Global warming, human activities causing increased storm runoff, flash floods

0

  • A new study published in the journal Nature Communications this week looks at how storm runoff levels might respond to future changes in surface temperature and atmospheric moisture content driven by both natural causes and human activities.
  • The research team behind the study, led by Pierre Gentine, an associate professor of earth and environmental engineering at Columbia University in New York City, says that there’s is the first global analysis to show that storm runoff extremes are rising sharply in response to climate and human-induced changes — and that the magnitude of storm runoff is likely to continue increasing in most regions at rates substantially higher than projected by previous climate models.
  • Gentile and team argue that there is “an urgent need” to increase human society’s resilience to both climate change and the changing environment, because storm runoff extremes are intensifying as the world warms and our existing infrastructure systems may not be able to cope.

According to a report by the UN Office for Disaster Risk Reduction and the Centre for Research on the Epidemiology of Disasters, climate-related catastrophes like droughts, floods, and other extreme-weather events accounted for more than 90 percent of the 7,255 disasters recorded over the past 20 years, which collectively killed 1.3 million people and left 4.4 billion more either injured, homeless, or displaced.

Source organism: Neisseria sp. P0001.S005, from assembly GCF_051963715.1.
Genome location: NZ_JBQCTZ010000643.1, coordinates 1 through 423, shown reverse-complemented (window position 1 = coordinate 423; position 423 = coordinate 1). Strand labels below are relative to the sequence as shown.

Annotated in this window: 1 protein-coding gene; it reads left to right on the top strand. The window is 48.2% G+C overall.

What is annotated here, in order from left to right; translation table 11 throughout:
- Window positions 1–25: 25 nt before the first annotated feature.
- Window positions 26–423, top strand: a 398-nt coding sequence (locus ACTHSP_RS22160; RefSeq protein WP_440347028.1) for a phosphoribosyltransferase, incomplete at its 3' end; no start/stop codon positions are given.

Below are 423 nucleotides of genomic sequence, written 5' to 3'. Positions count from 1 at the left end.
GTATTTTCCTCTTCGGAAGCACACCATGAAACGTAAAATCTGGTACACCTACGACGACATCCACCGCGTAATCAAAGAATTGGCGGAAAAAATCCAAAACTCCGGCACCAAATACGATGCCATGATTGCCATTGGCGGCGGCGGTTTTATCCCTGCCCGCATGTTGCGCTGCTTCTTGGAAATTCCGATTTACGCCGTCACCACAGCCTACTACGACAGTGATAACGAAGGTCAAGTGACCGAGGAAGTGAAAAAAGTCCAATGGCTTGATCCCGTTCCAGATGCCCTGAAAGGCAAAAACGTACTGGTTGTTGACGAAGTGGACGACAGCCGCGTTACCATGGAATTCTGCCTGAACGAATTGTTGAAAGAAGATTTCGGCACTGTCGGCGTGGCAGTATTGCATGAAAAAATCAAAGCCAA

Of those climate-related disasters, 43 percent were flash floods, one of the leading causes of deaths and economic damages driven by severe weather events around the world. A 2017 study found that floods have been responsible for an average of $30 billion in economic damages every year for the past decade. And as global temperatures continue to rise and the impacts of human activities accelerate, increasing numbers of extreme precipitation events are expected to make flash flooding even more frequent and costly.

A study published in the journal Nature Communications last week looks at how storm runoff levels might respond to future changes in surface temperature and atmospheric moisture content driven by both natural causes and human activities. The research team behind the study, led by Pierre Gentine, an associate professor of earth and environmental engineering at Columbia University in New York City, says that there’s is the first global analysis to show that storm runoff extremes are rising sharply in response to climate and human-induced changes — and that the magnitude of storm runoff is likely to continue increasing in most regions at rates substantially higher than previously projected by climate models.

Jiabo Yin of China’s Wuhan University, the study’s lead author, is currently a visiting student at Columbia University in New York City, where he’s working with Gentine’s research group. He says the team performed a global-scale hydrological analysis in order to determine what physical mechanisms are driving increasing extreme precipitation and runoff events.

“We know that precipitation and runoff extremes will significantly intensify in the future, and we need to modify our infrastructures accordingly,” Yin said in a statement. “Our study establishes a framework for investigating the runoff response.”